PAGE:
1b in the districts? Most people believed in the sincerity of its leaders.

[it seems that both of these answers apply to town and districts alike]

2 Do you think it was largely because they were influenced by people in the Action Group, or not? Yes. They accepted Awolowo (leader of the A.G.) as a man of truth.

3 Why was it that people in the districts had to get permission from the NA before they could open a market? The N.A. had authority over land.

4a Who were the leaders of the “Afin Parapo”? The royalty and civil servants.

4b Who were the members of the “Okemale” Parapo”? The people of Okemale.

4c Who were their respective leaders? Sule Maito was leader for Okemale.

4d Why did they split off from each other? Each sought power for its followers.

4e What different views did the two groups hold? Members of Afin Parapo had more power than those of Okemale Parapo, because their members were in authority in the Councils.

Section 9: Iwofa (iwọfa)

1 Can you explain what is meant by iwofa? Borrowing money and giving a child in return until such money is paid back.

2 Why did people become iwofa? Because of the need to borrow money.

3 What special circumstances might lead a person to put his/her child or himself in pawn? Being in debt that needs urgent repayment, having to pay a dowry on the wife of an offspring, being involved in other ceremonies needing heavy spending.

4 Were iwofa usually male, or both male and female? Both. Males were given to male lenders, and females were given to female lenders.

5 Would a man put his wife in pawn? Never.

6 Would a person put his slave in pawn? Yes.

7 Was it usually a child who became iwofa? Able-bodied, healthy adults could be too.

8 Could a child gain any advantages from being iwofa? Yes. A good master could allow an iwofa to work for himself/herself for some gain.

9 Was the iwofa a security for the eventual repayment of a debt, or did the iwofa’s service actually repay the debt? Security. Period of bondage terminated on the day the debt was repaid.

10 Was any interest charged on a debt when the creditor had been given an iwofa? No.

11Apart from the iwofa system, could people also borrow money on interest in the olden days? Yes, but not as widespread as iwofa sise (bonding)

12 If so, which did they prefer, to borrow money on interest, or to make an iwofaagreement? To make an iwofa agreement was preferable.

13 Why did they prefer this [whichever] one? The lender would have someone to work instead of his money, which would still be paid back in full.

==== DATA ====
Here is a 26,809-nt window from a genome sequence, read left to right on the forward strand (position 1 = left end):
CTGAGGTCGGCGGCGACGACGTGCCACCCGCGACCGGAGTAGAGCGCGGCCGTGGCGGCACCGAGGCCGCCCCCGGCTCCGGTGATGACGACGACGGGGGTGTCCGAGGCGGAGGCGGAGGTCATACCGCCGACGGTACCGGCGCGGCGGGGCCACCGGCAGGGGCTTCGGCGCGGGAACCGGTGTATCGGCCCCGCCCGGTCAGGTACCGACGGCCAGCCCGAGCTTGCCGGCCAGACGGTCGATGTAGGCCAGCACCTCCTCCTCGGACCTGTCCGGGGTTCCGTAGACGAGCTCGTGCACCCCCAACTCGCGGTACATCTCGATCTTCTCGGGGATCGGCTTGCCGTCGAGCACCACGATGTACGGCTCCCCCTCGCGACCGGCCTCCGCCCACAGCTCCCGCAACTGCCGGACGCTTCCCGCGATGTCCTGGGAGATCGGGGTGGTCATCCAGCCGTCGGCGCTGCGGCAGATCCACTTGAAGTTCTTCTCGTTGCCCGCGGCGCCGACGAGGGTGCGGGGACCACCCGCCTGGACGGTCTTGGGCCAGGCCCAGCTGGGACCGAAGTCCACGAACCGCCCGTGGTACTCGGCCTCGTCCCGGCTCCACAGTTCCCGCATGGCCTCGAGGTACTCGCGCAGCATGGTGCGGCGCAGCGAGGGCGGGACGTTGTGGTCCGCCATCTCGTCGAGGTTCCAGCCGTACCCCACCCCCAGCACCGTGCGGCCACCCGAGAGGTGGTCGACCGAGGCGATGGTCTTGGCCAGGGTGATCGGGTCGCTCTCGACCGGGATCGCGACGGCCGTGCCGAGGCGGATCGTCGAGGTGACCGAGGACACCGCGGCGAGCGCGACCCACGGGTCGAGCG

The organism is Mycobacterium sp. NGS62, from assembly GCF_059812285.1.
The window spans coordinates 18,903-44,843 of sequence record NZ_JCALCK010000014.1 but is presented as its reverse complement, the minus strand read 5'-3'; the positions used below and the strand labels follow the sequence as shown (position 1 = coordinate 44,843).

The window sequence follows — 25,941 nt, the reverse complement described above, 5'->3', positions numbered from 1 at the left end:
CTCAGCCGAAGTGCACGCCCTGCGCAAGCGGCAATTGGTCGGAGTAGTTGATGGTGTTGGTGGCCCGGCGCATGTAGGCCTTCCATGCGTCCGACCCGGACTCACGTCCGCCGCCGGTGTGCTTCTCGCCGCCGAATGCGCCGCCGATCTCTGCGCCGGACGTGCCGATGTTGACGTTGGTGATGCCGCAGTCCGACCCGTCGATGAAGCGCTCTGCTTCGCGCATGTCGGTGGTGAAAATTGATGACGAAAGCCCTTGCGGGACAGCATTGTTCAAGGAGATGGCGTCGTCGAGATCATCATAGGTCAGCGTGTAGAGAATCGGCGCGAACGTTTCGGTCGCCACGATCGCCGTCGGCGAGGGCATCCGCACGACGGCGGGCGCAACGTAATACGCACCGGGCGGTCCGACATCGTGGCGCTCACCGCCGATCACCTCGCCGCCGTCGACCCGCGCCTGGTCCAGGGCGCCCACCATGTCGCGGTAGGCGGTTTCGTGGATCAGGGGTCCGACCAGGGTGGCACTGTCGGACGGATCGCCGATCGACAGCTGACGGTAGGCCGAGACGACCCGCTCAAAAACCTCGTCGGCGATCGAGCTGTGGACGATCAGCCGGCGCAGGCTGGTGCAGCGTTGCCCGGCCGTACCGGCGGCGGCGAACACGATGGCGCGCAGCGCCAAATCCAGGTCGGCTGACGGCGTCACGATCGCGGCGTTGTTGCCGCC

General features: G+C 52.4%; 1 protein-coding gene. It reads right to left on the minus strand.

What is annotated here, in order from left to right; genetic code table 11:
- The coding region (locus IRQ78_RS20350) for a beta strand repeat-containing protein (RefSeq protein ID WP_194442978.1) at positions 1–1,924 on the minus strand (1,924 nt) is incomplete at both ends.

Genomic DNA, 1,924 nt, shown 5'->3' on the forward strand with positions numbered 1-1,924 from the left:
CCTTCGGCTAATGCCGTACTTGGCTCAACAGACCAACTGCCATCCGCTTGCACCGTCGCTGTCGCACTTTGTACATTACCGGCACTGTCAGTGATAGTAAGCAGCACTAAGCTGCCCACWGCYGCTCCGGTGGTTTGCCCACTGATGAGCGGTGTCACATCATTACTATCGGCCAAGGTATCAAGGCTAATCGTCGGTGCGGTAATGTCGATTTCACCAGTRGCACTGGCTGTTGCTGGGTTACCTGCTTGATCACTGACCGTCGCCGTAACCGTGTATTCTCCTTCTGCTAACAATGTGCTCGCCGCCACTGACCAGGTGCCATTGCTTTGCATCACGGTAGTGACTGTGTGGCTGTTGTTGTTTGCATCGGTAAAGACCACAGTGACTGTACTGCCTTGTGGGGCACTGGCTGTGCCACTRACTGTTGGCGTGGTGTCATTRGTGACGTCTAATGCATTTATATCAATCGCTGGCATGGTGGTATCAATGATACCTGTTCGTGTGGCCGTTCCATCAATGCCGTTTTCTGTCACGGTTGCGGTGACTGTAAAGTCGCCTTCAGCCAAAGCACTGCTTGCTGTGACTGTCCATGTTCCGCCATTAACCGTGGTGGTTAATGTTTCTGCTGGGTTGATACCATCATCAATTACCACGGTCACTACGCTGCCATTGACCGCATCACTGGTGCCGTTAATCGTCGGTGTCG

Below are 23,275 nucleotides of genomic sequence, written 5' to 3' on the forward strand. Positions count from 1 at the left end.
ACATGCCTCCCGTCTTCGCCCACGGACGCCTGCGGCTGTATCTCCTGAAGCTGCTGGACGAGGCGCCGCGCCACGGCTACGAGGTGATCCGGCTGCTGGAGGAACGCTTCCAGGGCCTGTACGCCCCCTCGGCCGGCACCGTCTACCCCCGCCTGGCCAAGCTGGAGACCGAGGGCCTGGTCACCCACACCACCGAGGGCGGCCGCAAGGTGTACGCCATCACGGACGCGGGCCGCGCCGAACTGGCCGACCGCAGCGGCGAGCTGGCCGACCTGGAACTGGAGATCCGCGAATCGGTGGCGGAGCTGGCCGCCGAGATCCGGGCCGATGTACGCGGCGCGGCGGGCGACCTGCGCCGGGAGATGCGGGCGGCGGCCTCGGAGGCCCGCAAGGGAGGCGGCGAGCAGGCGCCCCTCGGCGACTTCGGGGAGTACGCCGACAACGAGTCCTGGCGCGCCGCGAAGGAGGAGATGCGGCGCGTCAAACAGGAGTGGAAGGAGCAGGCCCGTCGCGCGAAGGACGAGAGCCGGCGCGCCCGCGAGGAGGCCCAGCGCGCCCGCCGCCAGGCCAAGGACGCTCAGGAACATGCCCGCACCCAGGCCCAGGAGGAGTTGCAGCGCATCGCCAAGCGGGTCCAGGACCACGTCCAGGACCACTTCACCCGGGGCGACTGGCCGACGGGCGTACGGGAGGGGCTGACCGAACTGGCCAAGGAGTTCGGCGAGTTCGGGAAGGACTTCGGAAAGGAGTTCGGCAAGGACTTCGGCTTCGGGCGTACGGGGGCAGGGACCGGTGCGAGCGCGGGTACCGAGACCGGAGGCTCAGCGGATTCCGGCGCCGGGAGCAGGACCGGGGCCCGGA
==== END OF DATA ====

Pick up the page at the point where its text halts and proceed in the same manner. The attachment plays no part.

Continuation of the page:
14 In other parts of Yorubaland it is said that in the olden days people were put in pawn to obtain money for the redemption of their relatives from slavery. Was this true in Ilorin? Yes.

15 In the olden days, did a scarcity of cowries lead to more people being put in pawn? Yes, because people needed money for various reasons all the time.

16 Why would a creditor want an iwofa? What were the advantages of this system for the creditor? The free labour from the iwofa was a bonus.

17 When the slaves were freed at the beginning of the colonial period, did this lead to more people becoming iwofa? Yes.

18 If so, why was this? Money was scarce and life had to go on, with all that needed to be provided for.

19 Is there any iwofa system nowadays? No, only paid labour.

20 If not, then when did the system die out? It died with the advent of colonial masters.

21 Why did the system die out? Colonial legislation forbade it. Also, more enlightenment led to finding other means of obtaining money e.g. hiring out as labourers.

Section 10

1 I have heard that there was a slave in Ilorin called Dada (or Omo Dada?) who became a great warrior.

1a Is this true? Yes.

1b If so, where did he live? Ile Ọmọdada in Itamerin area of Ilorin.

1c Did he serve under one of the major chiefs? Yes.

1d Can you tell me anything about his career, for example:

What wars did he fight in? He fought in the following wars—Orimope, Ogun Offa, Ogun Ile Baruba.

Why is he remembered as a great warrior? He was very brave and had a lot of strength.

Additional Information on Ọmọdada

During the wars, he had this special oriki –

“Mọ wọlẹ; too ba wọlẹ oọ balẹ jẹ

(Do not enter into the house; if you do, you will spoil the house)

Mọ ku sile, too ba ku sile, ọ bale jẹ”

(Do not die at home, if you do, you will spoil the house)

Drummers today still greet his descendants with the above oriki.